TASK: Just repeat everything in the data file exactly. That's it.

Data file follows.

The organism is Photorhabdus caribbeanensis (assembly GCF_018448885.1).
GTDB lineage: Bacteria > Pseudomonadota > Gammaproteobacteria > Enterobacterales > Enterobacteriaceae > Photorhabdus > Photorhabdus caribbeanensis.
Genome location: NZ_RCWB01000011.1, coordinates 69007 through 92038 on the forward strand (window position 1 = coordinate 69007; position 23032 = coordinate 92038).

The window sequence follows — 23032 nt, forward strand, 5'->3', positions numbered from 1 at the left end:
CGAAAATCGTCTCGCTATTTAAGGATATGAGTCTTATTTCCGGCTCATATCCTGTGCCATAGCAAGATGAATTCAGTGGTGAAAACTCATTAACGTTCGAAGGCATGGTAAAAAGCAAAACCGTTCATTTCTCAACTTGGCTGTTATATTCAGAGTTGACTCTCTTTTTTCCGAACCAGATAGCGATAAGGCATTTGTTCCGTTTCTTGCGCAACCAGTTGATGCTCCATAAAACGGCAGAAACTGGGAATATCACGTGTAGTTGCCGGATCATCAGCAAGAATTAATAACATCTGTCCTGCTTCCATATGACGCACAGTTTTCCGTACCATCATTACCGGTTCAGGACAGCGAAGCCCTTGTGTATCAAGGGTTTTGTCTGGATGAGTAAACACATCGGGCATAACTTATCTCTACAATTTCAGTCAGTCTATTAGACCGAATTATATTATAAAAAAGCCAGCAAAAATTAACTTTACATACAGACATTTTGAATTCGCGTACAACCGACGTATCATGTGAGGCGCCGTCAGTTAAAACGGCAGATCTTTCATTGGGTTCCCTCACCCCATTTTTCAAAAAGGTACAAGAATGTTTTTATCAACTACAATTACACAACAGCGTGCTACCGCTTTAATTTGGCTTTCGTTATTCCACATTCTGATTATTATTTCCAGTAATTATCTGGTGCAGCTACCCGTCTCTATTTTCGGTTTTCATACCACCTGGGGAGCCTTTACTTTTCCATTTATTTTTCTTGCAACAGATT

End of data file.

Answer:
The organism is Photorhabdus caribbeanensis (assembly GCF_018448885.1).
GTDB lineage: Bacteria > Pseudomonadota > Gammaproteobacteria > Enterobacterales > Enterobacteriaceae > Photorhabdus > Photorhabdus caribbeanensis.
Genome location: NZ_RCWB01000011.1, coordinates 69007 through 92038 on the forward strand (window position 1 = coordinate 69007; position 23032 = coordinate 92038).

The window sequence follows — 23032 nt, forward strand, 5'->3', positions numbered from 1 at the left end:
CGAAAATCGTCTCGCTATTTAAGGATATGAGTCTTATTTCCGGCTCATATCCTGTGCCATAGCAAGATGAATTCAGTGGTGAAAACTCATTAACGTTCGAAGGCATGGTAAAAAGCAAAACCGTTCATTTCTCAACTTGGCTGTTATATTCAGAGTTGACTCTCTTTTTTCCGAACCAGATAGCGATAAGGCATTTGTTCCGTTTCTTGCGCAACCAGTTGATGCTCCATAAAACGGCAGAAACTGGGAATATCACGTGTAGTTGCCGGATCATCAGCAAGAATTAATAACATCTGTCCTGCTTCCATATGACGCACAGTTTTCCGTACCATCATTACCGGTTCAGGACAGCGAAGCCCTTGTGTATCAAGGGTTTTGTCTGGATGAGTAAACACATCGGGCATAACTTATCTCTACAATTTCAGTCAGTCTATTAGACCGAATTATATTATAAAAAAGCCAGCAAAAATTAACTTTACATACAGACATTTTGAATTCGCGTACAACCGACGTATCATGTGAGGCGCCGTCAGTTAAAACGGCAGATCTTTCATTGGGTTCCCTCACCCCATTTTTCAAAAAGGTACAAGAATGTTTTTATCAACTACAATTACACAACAGCGTGCTACCGCTTTAATTTGGCTTTCGTTATTCCACATTCTGATTATTATTTCCAGTAATTATCTGGTGCAGCTACCCGTCTCTATTTTCGGTTTTCATACCACCTGGGGAGCCTTTACTTTTCCATTTATTTTTCTTGCAACAGATT